“You know... that’s not Africa,” Ingred pointed to the purple mass on the horizon, explaining that it must be a ship because “you absolutely cannot see Africa from here.” Nadia chimed in, agreeing with Ingred and I agree, not wanting to argue with my new friends (as it turns out, you actually can NOT see Africa from this point in Spain). Nadia leafed through her trusty guidebook then began leading us through an impromptu history lesson. The Moors built a watchtower on this site in the 9th century to assert their dominance and maintain control over the relative sea. Over time the city fell into ruin, the Spaniards conquered the land and in 1812, over the Battle of Independence, the tower was destroyed by British battleships. The cannons that sit on either side of the Balcony were salvaged from the wreckage and now commemorate the war. In 1884, after a tragic earthquake laid waste to Nerja, the King, Alfonso XII, rode in and claimed this site as being “The balcony of Europe.” Though, the name was used long before this mustache-twirling King came along. When the Moors ruled, the town was known as Nerixa meaning abundant sprint, which is where the current name is derived. I realize that I had heard of Nerixa before in some forgotten Arab chronology of “Al-Andalus.” Despite my love for a good history lesson I was more impressed by the backdrop of mountains and the women in front of me than in the Balcony.


Ingred took to throwing pebbles into the sea and she dared me to jump in.

“Ah, that with cost you. What’s my reward? ‘Cause I can’t be bought like that, on cheap dares or peer pressure”

“Oh, OK, I didn’t know you American’s were such soft-eggs! But that’s OK!” She said with a laugh.

“Soft egg! How dare you!” I huffed, like an offended Victorian making the accusation more comical. “Soft-egg… That’s low, Ingred--”

“--Oh, you sissies!” Nadia cut in. “Race you there!” She bolted towards a stone path that I hadn’t noticed and we followed, taking jabs at each other, placing bets and dares as to who would jump into the water below.


Water, sand and stone meet head-on along the narrow beach. Massive trees and greenery create a canopy over the shoreline that give this place a special, remote feeling. Nadia was already down to her trunks when we hit the sand and it was clear that these women had planned on swimming all along. Ingred followed. I had on a pair of convertible pants and as I zipped off the lower legs it dawned on me that this beach is a European beach… and European beaches are known for topless women. The thought made me blush but they didn’t undress further. As they were getting settled I walked around the cove. There were overturned rowboats caked with dried barnacles and countless lawn chairs. We were the only ones out and it gave the feeling that we were trespassing. At the end of the beach was a cave, plastered white with a blue wooden door hinged to its entrance. And there were cats everywhere, mostly orange tabbies. I watched one run along a wake of water, swatting out little silver fish. Ingred and Nadia climbed one of the boulders below the Balcony and they waved at me to hurry over.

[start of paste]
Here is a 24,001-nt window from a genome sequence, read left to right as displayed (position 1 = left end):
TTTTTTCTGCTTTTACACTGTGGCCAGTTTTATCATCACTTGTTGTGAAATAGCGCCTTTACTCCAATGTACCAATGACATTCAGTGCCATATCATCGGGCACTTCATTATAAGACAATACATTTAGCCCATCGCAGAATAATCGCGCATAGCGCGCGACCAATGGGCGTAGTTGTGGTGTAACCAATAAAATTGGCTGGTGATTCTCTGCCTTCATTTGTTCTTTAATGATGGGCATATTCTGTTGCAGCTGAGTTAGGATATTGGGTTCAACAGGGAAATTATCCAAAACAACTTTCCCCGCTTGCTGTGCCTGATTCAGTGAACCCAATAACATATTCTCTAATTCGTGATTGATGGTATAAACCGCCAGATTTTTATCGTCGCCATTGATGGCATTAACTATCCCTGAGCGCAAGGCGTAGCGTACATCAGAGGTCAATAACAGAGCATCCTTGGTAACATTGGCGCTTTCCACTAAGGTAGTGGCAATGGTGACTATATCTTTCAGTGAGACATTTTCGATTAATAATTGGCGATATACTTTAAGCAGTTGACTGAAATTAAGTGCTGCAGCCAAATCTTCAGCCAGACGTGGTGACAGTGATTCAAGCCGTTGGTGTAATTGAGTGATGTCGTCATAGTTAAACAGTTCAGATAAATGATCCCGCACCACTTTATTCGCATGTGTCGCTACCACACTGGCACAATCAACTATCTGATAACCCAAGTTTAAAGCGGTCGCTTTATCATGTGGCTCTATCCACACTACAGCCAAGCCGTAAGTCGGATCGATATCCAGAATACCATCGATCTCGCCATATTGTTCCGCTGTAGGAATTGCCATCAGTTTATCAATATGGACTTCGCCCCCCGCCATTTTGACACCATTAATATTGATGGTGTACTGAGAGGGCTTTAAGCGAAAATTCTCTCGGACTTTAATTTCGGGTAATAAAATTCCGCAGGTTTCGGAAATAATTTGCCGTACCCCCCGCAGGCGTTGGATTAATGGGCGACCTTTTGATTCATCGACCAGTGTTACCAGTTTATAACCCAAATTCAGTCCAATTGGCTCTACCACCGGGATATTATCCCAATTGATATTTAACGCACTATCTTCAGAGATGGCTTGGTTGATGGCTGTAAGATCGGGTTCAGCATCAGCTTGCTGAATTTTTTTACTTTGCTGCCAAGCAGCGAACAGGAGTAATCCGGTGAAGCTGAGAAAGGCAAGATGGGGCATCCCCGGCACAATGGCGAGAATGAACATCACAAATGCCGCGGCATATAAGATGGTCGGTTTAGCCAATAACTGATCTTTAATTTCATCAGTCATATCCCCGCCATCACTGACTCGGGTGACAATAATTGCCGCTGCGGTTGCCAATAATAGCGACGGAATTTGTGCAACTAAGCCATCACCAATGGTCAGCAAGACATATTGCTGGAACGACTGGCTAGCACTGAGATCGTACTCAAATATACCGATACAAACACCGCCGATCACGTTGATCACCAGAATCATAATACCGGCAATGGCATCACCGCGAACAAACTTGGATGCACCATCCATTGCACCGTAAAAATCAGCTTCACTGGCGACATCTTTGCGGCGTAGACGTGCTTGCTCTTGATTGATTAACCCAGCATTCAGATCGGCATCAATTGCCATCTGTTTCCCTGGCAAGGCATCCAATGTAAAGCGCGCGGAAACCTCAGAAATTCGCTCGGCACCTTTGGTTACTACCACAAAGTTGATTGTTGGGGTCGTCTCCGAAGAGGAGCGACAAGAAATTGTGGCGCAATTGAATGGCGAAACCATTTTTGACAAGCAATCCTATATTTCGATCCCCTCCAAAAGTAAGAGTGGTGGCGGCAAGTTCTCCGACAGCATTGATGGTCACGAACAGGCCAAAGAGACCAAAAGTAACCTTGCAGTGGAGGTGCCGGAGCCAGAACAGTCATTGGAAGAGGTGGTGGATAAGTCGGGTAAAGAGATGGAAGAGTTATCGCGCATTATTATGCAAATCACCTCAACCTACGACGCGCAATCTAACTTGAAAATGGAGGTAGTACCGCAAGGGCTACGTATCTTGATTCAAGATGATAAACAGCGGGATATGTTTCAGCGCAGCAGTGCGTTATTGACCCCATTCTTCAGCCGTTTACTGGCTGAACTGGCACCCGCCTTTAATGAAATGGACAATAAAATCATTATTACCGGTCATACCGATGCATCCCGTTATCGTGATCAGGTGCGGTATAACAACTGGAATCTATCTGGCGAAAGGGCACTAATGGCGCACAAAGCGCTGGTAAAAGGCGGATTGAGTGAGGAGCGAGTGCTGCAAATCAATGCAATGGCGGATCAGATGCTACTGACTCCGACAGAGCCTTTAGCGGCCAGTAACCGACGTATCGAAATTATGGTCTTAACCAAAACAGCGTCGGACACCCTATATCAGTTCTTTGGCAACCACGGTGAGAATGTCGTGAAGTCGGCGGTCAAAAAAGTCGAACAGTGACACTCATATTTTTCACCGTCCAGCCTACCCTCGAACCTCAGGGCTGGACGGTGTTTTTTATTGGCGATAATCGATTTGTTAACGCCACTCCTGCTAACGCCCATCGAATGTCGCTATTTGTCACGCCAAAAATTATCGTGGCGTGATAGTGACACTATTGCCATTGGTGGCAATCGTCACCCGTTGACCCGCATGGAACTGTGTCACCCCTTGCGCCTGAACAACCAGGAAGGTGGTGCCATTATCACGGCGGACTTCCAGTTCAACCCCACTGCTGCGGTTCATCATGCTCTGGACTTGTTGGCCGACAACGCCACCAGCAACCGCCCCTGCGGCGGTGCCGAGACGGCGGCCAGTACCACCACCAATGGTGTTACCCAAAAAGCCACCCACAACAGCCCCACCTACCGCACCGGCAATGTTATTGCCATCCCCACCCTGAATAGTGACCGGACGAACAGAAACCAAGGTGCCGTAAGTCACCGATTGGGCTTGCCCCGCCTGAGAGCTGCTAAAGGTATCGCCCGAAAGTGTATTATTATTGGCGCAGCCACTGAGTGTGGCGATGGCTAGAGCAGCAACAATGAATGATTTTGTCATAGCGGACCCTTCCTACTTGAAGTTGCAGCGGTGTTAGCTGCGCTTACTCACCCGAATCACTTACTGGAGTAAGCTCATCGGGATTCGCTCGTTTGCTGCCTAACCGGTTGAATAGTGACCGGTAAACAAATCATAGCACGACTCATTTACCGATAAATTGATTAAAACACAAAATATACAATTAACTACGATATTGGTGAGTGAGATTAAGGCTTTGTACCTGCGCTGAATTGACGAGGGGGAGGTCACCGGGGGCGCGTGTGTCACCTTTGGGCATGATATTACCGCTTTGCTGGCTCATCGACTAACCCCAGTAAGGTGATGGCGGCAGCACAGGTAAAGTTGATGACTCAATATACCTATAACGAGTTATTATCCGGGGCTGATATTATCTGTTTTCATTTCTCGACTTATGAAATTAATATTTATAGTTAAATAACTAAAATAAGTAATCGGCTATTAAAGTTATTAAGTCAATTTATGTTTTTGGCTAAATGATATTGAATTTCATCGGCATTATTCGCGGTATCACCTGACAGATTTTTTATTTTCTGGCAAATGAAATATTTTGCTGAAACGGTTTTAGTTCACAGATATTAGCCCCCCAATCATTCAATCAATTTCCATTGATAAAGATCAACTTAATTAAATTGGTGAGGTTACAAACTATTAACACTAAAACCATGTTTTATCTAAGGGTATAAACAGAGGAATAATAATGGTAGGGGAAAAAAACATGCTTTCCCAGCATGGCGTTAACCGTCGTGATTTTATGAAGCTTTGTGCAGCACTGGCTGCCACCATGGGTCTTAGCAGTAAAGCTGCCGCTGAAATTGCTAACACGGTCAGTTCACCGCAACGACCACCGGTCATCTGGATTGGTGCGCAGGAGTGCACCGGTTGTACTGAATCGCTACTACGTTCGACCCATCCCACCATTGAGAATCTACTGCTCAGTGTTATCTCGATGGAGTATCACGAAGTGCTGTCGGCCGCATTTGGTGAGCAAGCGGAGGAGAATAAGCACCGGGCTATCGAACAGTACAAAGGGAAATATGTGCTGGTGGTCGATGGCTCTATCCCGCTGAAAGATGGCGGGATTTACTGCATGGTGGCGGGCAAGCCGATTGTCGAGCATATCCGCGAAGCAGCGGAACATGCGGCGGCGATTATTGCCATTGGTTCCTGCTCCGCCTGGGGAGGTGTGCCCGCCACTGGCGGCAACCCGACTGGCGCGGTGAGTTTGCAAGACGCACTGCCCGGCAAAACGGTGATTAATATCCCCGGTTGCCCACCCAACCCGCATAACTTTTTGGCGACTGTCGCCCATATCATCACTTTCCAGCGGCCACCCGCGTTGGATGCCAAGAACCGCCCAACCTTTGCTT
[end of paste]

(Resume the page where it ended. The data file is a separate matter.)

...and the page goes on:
“One, two… three!” We yelled to comfort ourselves in solidarity and I cannonballed into the sea, into a wave of turquoise. The cold swallowed me whole like a giant sea monster. A frigid shock stole my breath and when I came to the surface there were a chorus of shrieks. The three of us crawled onto the beach like wet cats, stretching out across the hot pebbled shore.

“Why did we do this!” Nadia said

“You know, I think that was one of Hercules trials.” I say, absolutely straight faced. “Oh yea, jump into the Andalusian sea in early spring! We’re practically gods by our own right after that.” I laugh to myself.

“Still want ice cream, ladies? I asked, jokingly.

“Ice cream.” They they said with pleasure.

“And a bottle of garnacha” Ingred suggested.

I fell asleep in the warmth of the sun and woke dry, caked in sand in the sort of daze that only an afternoon nap can bring. The Belgians were sunbathing so I stood, stretched, and peeked around the ruined cliff where the old Muslim watchtower once stood to see if I could find anything in the sand. (This is a compulsive habit of mine that never rests when I’m on historical sights--always looking for something forgotten, something newly revealed.) Ingred asked what I was doing, and I explained this to her that along the coast in Texas, we used to go out after powerful storms to sweep the beaches for coins, for any wreckage that may have been revealed.

“Did you find anything,” she asked.

“Me… no not there. But, still it’s not that uncommon! I’ve SEEN plenty salvaged, just not by my hands! Stone tools, yes, pirate booty, no…”


Our place in the sun fell to the shadows so we decided to move towards a beach just to the west. Only, I had the bright idea of circumnavigating the base of Europe’s Balcony. So we set about scrambling over the massive boulders in a spray of sea foam and salt. There was a clear path until we came to a point in which we had to jump down to the beach below as high tide began to set in. Still, there were moments of clarity, 6-7 second intervals in which the water pulled away and that was our window. So we debated, and played rock, paper, scissors which I lost with paper in the first match. I let two passes of waves crash into the beach then jumped. Smack, slurrp, splash--I landed hard in the packed, wet sand. It pulled away under my feet and I froze seconds before the tide crashed in and over me and I was again, just a wet cat scratching for the dry shore. On my back I heard an uproar of laughter. The girls took off their shoes, held them high and jumped into the sea with abandon, laughing all the way (they were so quick to drink in the pleasure of life, in every angle.) The west beach mimicked the east in size but felt even more private. There was a grand hotel built into the cliff that ran the length of the beach and there are again doors and paths that seem to open into the earth itself, all plastered white and blue like the rest of the Mediterranean. We sat there laughing, drying and I thought about how comfortable i’ve become being uncomfortable. My socks, shoes, pants were soaked but it didn’t bother me as I sat there between those beautiful strangers who I followed blindly to this exotic village with a name I had never heard of. Ingred yawned and it caught on to Nadia and myself and one final time we each chirped ice cream like starving little birds.